You may have already read about Steven Holleran in a recent Fstoppers article. If not, let me briefly fill you in: Holleran is an extremely talented and accomplished visionary behind the lens. He's been commissioned by companies such as Google and Nike, and was the daring cinematographer for the popular Netflix series Fire Chasers and the award-winning Sundance film "A Boy. A Girl. A Dream." Plus, he's a badass.
His current project? Holleran is traveling the globe filming a documentary for the Watson Foundation. Thomas J. Watson, Jr. wanted to give young Americans who graduated college a chance to travel abroad and see the world, and to come back to the US as better global citizens. In doing so, the Watson Fellowship was founded, which is a program dedicated to providing college grads with a chance to see the world while pursuing year-long self-made projects. "If you come back to the States during the year you forfeit your membership and scholarship," said Holleran. "It's a very severe cutoff from the American bubble, but there aren't many opportunities like this for young people in America."
Holleran's documentary follows five Watson Fellows who are studying journalism, sports as a means for change in poverty-stricken communities, minorities through animation and graphic art, music in Islam, and natural disasters' impact on small communities. What makes this project even more interesting is that this year is also the 50th anniversary of the Watson Foundation.
A past-Watson Fellow himself, Holleran knew he wanted to be a filmmaker while attending Bowdoin College but didn't quite know how to achieve his goal. While traveling for a year as a Fellow, Holleran studied the impacts of commercial overfishing in the South Pacific. He worked with fishermen in New Zealand, lived with spear fishermen in Samoan fishing villages and coastline Chile all while documenting the impacts of global fishing on local markets. For the film, Holleran won an EPA Environmental Award.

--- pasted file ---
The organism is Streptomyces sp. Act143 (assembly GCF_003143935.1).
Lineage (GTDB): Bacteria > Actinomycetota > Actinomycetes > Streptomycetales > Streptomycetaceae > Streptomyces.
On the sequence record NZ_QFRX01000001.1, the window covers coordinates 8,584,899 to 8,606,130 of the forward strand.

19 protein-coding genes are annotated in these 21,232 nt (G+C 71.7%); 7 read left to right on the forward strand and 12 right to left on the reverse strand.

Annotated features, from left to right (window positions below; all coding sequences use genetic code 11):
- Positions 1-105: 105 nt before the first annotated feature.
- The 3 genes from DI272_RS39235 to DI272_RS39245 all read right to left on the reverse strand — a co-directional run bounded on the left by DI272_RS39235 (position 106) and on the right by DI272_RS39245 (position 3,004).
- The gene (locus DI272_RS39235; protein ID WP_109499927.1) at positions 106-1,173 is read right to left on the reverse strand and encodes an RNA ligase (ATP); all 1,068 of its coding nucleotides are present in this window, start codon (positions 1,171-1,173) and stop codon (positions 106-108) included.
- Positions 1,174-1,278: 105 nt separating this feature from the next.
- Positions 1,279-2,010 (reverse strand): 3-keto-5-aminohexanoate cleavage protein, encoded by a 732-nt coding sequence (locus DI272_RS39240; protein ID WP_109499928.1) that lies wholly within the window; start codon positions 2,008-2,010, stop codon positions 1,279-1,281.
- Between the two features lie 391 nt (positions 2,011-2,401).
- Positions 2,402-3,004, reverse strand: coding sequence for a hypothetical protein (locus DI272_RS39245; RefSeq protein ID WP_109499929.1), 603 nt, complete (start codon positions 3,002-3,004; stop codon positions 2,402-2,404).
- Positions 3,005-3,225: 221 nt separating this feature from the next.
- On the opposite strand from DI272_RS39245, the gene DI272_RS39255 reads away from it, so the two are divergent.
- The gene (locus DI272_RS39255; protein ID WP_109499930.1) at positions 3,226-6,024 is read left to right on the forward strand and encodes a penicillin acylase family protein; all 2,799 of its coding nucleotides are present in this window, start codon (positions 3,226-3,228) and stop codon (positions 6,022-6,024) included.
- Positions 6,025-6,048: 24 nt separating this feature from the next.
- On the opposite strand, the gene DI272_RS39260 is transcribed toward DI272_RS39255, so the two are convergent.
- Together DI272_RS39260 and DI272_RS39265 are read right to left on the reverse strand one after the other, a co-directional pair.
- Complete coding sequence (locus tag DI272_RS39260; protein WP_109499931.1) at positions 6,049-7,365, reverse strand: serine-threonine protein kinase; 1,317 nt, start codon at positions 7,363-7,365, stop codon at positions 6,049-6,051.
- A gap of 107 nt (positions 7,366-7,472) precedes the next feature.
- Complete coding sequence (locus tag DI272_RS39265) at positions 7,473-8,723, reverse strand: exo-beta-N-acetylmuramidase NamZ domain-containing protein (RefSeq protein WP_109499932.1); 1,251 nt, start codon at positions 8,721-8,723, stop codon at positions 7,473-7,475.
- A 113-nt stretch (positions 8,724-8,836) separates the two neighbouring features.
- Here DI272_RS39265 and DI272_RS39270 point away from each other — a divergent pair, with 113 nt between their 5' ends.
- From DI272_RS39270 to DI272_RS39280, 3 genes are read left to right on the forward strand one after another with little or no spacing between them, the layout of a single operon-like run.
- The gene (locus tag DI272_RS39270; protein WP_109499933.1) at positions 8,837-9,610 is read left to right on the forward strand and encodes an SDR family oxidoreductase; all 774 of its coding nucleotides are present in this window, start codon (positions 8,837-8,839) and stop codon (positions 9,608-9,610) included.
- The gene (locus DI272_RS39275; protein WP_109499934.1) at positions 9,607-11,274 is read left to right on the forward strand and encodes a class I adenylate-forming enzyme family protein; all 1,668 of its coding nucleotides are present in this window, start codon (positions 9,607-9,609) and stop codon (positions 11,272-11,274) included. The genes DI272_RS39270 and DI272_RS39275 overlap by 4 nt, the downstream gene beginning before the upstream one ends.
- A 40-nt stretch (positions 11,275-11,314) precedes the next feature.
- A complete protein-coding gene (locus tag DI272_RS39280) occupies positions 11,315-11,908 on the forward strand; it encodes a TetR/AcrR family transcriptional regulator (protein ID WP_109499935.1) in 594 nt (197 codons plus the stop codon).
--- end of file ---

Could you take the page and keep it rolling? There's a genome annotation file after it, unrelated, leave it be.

Rather than traveling as a Watson Fellow himself, Holleran is following five Fellows around the globe over the course of a year, documenting their journey, transformation, and self-discovery. "A lot of these kids have never left the United States, and a lot happens over the course of a year," said Holleran. "There is a lot of culture shock and homesickness while Fellows are forced through the structure of the Fellowship. They have to find a way to deal with and accept their new reality, and they carry those lessons with them for the rest of their lives."
To film the documentary, Holleran is meeting with each Fellow twice throughout the year - once at the beginning of their journey and once toward the end. By doing so, he's hoping to map their change physically, mentally, and psychologically. So far the process has taken him to places like India, Nepal, Chile, and South Korea. All of the traveling can put a strain on the filmmaking process. After traveling for up to 36 hours, Holleran has to shake off jet-lag and be fully-ready to show up prepared to shoot. One specific struggle was when Holleran's train broke down in the middle-of-nowhere India, surrounded by rice patties with no facilities, and water and food filled with parasites. "Sometimes I have to turn the camera off because I have to look for water or other survival-situation needs," said Holleran. "That part of the process can be challenging because I have no backup or support."